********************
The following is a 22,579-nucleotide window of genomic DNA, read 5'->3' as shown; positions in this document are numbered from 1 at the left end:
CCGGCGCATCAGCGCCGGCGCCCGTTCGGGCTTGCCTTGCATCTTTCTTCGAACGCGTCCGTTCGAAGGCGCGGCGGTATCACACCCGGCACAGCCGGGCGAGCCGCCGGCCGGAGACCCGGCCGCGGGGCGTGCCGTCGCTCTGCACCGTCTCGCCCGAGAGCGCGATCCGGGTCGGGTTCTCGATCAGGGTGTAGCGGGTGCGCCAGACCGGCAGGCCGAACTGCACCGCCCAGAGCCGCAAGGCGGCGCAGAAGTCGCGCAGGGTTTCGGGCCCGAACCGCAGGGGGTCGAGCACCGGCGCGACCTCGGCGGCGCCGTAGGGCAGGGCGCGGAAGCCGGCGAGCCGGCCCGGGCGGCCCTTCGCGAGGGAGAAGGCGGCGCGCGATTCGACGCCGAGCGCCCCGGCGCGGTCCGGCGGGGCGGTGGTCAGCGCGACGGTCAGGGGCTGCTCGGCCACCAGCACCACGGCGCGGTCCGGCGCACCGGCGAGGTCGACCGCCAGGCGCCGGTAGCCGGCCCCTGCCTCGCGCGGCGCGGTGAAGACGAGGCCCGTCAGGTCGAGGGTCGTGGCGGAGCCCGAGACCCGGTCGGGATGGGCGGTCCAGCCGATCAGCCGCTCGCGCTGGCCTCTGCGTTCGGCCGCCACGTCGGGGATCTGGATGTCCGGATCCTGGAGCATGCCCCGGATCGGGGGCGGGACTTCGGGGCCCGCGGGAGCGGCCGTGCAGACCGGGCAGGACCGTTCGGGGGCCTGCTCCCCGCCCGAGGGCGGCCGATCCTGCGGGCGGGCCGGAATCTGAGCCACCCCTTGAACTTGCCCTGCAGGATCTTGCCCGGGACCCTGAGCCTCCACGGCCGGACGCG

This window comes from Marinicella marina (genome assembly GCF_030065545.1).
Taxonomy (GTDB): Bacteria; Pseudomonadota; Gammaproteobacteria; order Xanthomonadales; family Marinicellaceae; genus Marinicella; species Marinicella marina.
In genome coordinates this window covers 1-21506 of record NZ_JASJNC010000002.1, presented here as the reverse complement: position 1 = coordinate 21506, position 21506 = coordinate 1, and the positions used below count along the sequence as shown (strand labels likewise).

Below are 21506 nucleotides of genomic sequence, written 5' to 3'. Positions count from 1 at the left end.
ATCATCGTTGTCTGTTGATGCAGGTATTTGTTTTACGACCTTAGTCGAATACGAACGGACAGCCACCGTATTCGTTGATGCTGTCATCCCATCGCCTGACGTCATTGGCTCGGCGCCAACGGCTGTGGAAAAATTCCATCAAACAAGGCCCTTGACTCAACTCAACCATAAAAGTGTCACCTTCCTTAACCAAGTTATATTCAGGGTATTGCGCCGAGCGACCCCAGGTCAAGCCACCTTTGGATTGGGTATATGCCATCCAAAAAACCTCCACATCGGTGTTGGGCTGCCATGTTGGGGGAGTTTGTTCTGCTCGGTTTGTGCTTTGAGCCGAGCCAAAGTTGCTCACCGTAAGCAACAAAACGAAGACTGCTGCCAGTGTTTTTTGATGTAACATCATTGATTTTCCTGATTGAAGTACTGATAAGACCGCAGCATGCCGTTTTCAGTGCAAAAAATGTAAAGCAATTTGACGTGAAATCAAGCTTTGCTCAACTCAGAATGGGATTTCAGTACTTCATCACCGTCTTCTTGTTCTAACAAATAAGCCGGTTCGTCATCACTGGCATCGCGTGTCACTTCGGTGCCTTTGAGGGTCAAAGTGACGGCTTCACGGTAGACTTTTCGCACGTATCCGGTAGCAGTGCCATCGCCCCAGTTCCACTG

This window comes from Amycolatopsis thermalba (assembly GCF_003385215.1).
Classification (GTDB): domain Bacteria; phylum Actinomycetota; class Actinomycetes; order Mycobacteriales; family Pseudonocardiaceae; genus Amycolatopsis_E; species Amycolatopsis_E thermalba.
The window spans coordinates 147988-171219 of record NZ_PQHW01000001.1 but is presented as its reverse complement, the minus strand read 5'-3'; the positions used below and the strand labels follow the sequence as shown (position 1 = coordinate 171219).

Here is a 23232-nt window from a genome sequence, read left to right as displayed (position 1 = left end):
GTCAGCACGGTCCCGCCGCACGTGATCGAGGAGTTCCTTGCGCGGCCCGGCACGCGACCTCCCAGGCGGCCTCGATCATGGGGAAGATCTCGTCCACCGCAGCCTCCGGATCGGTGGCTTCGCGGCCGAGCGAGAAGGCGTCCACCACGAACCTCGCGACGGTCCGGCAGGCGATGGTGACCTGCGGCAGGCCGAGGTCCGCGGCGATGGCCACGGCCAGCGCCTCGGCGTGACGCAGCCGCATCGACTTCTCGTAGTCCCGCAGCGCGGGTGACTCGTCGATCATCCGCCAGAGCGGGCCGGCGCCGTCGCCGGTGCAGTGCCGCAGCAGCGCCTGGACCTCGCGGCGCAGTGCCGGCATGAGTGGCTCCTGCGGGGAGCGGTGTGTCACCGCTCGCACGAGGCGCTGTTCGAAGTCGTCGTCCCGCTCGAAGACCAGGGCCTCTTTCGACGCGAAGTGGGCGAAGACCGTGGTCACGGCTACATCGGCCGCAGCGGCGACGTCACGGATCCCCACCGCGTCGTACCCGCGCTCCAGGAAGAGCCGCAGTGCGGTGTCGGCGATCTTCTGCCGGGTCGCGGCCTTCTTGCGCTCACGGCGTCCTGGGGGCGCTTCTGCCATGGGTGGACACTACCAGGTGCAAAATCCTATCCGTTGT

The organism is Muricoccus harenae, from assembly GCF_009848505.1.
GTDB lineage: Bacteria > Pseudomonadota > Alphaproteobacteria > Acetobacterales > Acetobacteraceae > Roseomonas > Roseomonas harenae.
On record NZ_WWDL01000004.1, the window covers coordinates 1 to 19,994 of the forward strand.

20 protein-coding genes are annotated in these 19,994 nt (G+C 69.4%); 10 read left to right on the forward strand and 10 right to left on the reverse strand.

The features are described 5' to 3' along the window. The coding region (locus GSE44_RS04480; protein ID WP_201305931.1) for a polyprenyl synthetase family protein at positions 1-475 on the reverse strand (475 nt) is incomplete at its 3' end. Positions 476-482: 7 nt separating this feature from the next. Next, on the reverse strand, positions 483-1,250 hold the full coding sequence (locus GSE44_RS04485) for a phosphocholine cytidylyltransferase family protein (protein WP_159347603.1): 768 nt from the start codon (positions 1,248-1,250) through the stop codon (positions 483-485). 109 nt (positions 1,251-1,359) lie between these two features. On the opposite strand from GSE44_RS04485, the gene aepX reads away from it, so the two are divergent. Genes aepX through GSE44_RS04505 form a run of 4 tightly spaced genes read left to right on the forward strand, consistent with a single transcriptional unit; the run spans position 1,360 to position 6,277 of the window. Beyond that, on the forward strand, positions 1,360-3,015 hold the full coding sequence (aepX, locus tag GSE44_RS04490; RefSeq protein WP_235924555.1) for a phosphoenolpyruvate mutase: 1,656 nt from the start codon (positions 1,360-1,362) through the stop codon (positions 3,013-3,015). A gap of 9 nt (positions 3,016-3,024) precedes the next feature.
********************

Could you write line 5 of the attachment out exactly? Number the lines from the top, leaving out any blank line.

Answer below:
In genome coordinates this window covers 1-21506 of record NZ_JASJNC010000002.1, presented here as the reverse complement: position 1 = coordinate 21506, position 21506 = coordinate 1, and the positions used below count along the sequence as shown (strand labels likewise).